Cruz will pursue a master’s degree in healthcare administration at USF Sarasota-Manatee before applying to medical schools.

Her advice to her fellow Bulls?

“Don’t be scared to engage in campus activities,” Cruz said. “You would be thrilled to find out just how much fun you’d have and all the cool people you’d meet.”  

Dylan Schmucker

From the moment biology major Dylan Schmucker sat down for this first class — Intro to Chemistry — at USF Sarasota-Manatee, he knew he was in the right place.

“I was nervous but excited at the same time,” Schmucker said. “It really got me excited for what was to come.”

Drawn to the tight-knit community offered by the Judy Genshaft Honors College, Schmucker enjoyed being able to connect with his fellow Bulls through “innovative and enlightening classes,” including Acquisition of Knowledge, taught by Judy Genshaft Honors College Campus Dean Cayla Lanier.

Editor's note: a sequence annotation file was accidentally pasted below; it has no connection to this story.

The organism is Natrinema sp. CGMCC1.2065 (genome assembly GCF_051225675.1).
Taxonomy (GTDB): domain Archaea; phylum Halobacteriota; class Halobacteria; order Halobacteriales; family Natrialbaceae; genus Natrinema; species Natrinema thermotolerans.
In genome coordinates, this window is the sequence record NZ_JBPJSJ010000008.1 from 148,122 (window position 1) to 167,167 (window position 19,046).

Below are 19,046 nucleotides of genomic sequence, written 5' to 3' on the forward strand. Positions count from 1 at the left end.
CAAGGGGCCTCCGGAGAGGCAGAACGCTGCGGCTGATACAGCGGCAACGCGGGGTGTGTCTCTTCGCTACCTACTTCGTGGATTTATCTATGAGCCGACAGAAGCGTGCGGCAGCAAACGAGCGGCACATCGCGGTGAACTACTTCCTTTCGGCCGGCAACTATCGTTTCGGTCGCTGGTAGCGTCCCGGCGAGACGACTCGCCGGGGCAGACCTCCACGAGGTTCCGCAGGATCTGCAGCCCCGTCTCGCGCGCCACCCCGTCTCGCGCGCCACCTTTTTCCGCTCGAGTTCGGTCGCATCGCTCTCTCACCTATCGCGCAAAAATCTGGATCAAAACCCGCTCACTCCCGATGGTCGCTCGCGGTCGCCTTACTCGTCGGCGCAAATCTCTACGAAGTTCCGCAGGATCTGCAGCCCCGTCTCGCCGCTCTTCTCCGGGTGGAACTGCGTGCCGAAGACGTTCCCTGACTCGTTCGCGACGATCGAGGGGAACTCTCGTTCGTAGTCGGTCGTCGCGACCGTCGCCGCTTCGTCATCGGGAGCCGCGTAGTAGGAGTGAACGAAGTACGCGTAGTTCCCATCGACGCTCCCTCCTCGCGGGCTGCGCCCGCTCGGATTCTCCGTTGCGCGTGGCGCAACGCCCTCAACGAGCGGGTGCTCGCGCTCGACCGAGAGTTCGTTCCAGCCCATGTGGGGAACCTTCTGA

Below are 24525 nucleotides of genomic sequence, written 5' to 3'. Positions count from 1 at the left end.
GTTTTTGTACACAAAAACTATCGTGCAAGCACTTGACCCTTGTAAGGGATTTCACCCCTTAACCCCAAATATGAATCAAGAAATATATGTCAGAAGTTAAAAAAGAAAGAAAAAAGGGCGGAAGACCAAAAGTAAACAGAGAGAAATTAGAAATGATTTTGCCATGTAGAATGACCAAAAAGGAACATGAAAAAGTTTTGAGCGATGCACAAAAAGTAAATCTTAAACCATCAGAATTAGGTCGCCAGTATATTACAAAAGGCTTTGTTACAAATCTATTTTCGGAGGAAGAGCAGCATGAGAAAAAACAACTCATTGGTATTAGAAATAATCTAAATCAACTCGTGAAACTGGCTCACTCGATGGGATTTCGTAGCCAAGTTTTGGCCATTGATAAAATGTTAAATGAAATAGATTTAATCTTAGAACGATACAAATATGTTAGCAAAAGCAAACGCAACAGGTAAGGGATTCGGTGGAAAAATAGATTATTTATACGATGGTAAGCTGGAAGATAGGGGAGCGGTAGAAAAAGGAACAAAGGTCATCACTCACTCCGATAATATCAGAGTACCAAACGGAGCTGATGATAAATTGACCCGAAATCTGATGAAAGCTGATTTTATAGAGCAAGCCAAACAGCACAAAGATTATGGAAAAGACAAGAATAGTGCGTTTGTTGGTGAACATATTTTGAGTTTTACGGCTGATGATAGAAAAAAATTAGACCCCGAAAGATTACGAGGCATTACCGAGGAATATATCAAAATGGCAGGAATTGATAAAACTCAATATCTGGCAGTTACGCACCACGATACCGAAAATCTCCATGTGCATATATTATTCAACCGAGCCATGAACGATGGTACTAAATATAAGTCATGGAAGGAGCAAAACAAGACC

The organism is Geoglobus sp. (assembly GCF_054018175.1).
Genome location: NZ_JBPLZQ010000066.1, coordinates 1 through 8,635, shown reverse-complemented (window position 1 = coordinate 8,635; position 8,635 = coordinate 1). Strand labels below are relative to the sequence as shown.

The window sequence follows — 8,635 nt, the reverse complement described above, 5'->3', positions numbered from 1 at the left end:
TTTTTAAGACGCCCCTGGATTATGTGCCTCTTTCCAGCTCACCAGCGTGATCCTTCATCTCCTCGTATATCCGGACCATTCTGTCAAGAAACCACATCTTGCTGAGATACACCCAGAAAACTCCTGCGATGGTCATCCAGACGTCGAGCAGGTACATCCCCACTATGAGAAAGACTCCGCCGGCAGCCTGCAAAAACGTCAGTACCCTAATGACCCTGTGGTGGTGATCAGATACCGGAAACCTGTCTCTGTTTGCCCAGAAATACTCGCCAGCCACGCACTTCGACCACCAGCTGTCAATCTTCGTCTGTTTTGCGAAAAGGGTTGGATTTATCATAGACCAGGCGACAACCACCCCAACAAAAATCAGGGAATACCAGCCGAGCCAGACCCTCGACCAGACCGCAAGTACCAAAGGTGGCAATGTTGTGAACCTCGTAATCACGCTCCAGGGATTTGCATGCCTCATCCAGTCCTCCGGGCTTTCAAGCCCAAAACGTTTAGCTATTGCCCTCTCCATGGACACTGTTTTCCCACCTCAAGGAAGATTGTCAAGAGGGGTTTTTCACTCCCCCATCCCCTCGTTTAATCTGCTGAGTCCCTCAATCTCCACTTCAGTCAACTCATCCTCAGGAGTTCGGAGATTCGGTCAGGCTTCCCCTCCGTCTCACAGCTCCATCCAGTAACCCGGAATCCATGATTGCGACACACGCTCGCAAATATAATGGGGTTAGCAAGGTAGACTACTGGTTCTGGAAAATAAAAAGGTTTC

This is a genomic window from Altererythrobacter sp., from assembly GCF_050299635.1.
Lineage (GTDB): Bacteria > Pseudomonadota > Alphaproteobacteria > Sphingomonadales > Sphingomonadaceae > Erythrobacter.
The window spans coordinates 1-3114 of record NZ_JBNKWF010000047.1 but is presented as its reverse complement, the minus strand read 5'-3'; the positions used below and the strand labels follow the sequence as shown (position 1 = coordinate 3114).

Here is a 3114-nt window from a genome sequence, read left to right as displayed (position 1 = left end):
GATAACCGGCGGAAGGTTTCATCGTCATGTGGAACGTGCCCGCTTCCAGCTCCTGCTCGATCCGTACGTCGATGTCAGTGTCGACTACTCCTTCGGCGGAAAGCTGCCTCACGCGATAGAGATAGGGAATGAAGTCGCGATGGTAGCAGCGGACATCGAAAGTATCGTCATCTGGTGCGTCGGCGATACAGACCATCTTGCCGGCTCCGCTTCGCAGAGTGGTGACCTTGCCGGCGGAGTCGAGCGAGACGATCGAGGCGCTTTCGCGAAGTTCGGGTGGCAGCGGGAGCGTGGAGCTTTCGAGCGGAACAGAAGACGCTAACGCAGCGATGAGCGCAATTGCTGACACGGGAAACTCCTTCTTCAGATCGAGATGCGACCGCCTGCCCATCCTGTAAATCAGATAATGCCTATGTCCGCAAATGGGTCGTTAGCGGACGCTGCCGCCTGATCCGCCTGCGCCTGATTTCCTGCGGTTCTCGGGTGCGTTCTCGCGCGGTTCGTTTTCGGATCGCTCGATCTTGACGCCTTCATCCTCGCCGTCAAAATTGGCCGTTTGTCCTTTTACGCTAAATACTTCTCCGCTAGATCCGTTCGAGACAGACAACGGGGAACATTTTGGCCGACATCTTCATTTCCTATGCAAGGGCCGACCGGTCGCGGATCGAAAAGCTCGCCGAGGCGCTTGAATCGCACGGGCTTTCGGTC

“Dr. Lanier is such an amazing and bright person,” Schmucker said. “She always has the students’ best interests in mind and seeks to support us. I could not have asked for a better Honors College leader at our campus. I appreciate her so much.”  

Cayla and Dylan

Cayla Lanier and Dylan Schmucker

It was Lanier who invited Schmucker to become a peer mentor for Honors Foundations, a new, peer-led extended onboarding program for first-year students she wanted to create.

“I knew his outgoing and inclusive personality was the right fit,” Lanier said. “Dylan is fearless and friendly, boldly charging ahead to blaze a path for others.”

Lanier was right about Schmucker being a good fit for the job, which required him to adapt a standard curriculum to meet the needs of students at USF Sarasota-Manatee and provide incoming freshman with the structured support they needed to acclimate to USF and get involved right away.  

“I was able to create my own lesson plans and educate the entire freshman class of incoming honors students about important college techniques and helpful resources,” Schmucker said.  
“He will have a lasting impact on the success of the Judy Genshaft Honors College for years to come,” Lanier said.  
Schmucker’s go-to advice?   
"Don't be afraid to try new things, get involved and do things out of your comfort zone. Let college be a time of exploration and growth and make meaningful connections with your peers.”